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Devastated: Smoke taint hits Adelaide Hills wineries

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Some Adelaide Hills grape growers have been forced to abandon their entire vintage after their grapes tested positive to smoke taint from the Sampson Flat bushfire.

One of the growers and winemakers, Frank Baldasso, was trapped on his property during the January blaze, and counted himself lucky to have survived as the fire roared through one of his vineyards.

He had lost about a quarter of his vines, but he was safe, and optimistic that the smoke – thick enough to block out the sun, but quickly swept away by the wind – could not have ruined the rest of his precious vintage.

Years of labour and hundreds of thousands of dollars had been poured into his Kenton Valley vineyard.

But earlier this month Baldasso received the worst possible news, having sent samples from each of the varieties planted on his 13 ha vineyard to the Adelaide Wine Research Institute for testing: everything was tainted.

“Shocking. Shocking,” Baldasso says.

“I don’t know where to turn now to be able to make a start again.

“I thought they would have been okay, but apparently, no.

“You don’t really taste it on the actual berries – they’re beautiful; they taste nice and sweet – but apparently it comes out after the grapes have been processed and the wine has been fermented.

“The early varieties – yes, I thought might have been (tainted) but not the whole lot.

“Not even the late varieties I expected would go to waste.

“(But) they tested it, and fermented it, and it came back positive.”

Baldasso, who markets his wine under the Protero label, says he has lost at least $200,000 – probably more – and will have to spend still more money commissioning a harvester to shake his ruined fruit onto the ground, to rot.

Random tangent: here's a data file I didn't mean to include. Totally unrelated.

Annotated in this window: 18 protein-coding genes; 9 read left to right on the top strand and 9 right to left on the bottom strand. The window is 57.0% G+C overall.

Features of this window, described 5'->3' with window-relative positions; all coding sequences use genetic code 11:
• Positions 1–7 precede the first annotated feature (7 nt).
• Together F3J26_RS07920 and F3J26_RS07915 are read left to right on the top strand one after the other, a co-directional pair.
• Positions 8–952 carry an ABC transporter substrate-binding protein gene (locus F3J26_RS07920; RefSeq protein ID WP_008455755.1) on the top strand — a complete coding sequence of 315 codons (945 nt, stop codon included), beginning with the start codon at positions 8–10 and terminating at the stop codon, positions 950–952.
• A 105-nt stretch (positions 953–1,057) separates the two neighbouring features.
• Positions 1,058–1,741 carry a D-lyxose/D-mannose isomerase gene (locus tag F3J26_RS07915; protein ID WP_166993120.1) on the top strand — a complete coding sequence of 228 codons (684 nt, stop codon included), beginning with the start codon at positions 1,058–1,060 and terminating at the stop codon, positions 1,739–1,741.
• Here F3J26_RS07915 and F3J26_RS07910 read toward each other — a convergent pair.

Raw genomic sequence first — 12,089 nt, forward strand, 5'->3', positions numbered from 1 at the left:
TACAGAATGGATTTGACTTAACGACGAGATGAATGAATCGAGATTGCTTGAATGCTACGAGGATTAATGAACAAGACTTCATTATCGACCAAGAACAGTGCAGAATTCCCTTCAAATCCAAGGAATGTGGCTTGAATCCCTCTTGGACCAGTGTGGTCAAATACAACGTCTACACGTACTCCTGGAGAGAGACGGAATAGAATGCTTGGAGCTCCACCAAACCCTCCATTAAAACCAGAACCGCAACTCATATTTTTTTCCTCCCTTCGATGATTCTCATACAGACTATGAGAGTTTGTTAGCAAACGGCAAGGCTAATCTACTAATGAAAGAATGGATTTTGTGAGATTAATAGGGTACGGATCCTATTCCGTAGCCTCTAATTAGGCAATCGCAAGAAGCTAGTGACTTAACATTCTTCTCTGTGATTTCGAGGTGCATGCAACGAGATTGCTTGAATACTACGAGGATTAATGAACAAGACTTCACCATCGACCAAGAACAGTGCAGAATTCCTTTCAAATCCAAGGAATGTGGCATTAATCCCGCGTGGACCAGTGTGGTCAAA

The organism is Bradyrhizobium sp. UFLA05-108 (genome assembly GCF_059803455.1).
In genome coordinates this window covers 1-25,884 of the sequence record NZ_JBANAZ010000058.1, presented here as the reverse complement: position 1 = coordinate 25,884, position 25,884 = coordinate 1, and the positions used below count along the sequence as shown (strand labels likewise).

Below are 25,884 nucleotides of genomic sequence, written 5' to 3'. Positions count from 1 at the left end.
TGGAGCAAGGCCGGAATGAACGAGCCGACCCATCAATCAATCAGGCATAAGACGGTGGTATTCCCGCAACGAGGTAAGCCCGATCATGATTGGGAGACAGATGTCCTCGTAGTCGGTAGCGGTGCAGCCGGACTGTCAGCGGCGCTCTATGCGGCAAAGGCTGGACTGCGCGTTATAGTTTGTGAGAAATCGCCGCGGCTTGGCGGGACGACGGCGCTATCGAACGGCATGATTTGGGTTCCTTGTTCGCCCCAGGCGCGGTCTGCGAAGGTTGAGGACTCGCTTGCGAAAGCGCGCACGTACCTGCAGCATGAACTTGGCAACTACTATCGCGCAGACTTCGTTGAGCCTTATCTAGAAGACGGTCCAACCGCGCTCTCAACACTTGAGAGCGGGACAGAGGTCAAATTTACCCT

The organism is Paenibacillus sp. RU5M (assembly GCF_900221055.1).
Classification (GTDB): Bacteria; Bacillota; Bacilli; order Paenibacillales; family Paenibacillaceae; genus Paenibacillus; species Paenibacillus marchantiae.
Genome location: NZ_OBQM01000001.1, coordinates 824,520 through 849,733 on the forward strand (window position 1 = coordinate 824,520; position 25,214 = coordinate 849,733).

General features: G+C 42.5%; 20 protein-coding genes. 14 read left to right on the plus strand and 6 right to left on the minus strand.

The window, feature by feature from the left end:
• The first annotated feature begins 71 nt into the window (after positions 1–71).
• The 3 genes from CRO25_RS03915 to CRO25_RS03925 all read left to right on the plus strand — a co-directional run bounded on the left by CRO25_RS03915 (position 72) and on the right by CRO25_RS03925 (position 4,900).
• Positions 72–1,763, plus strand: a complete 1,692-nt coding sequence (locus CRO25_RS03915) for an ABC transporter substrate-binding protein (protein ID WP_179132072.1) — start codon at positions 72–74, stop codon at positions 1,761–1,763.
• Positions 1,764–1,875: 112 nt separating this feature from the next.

In January, Baldasso was optimistic that most of his vines would not have been affected by the fire. Photo: Nat Rogers/InDaily

In January, Baldasso was optimistic that most of his vines would not have been affected by the fire.

“It’s just one of those things. You can’t blame anyone.

“We’ve just got to plot away. We have to try. Otherwise, you finish up; you lose the whole lot and the bank will take over everything.”

Baldasso was extremely unlucky – so far, only a few growers have confirmed smoke taint on their vintage – but he is not alone.

‘Few’ vintages destroyed, but testing continues

Adelaide Hills Wine Region chairman Tom Keelan met with grape growers from around the region to discuss the vintage on Friday.

He said only a few have been told to abandon their vintage, but many are still in the dark about whether their fruit will be usable.

“Whether or not the smoke taint issue will transpire down the track is unknown to them,” Keelan said.

“We still don’t have a total grasp of the exact number of growers affected.

“We heard the personal stories on Friday for some of the smaller and larger growers.

“There are growers that have lost all of their year’s production.

“They’ve put all their energy into those grapes, and to have them be rejected … this late in the season is terrible for them.

“This has massive implications not only on them, but on their local community.”

But he said there was relief amongst many growers, as most of the Adelaide Hills region was “completely untouched” by smoke taint.

Most are in the middle of harvesting their vintage, and hope to have it complete before Easter.

“It’s only really been isolated to the northern end of the Adelaide Hills,” Keelan said.

But he warned the smoke taint problem would still cause an economic “halo effect”, where local businesses suffer from reduced spending by affected wine growers.

He said one of the reasons Adelaide Hills wine is sold at premium prices is that, aside from the quality of the wines, growers are at constant risk from the elements.

“It’s a high risk area,” he said.

“We have high risk of not only fires but rain, hale and frost.”

Keelan said his organisation was still assessing the economic impact of the fires, but was helping to organise low-interest, long-term loans for those worst affected by the disaster.

“We’re going to determine the economic impact of the fire (and) go cap-in-hand to the state and federal governments.”

Photos: Nat Rogers/InDaily

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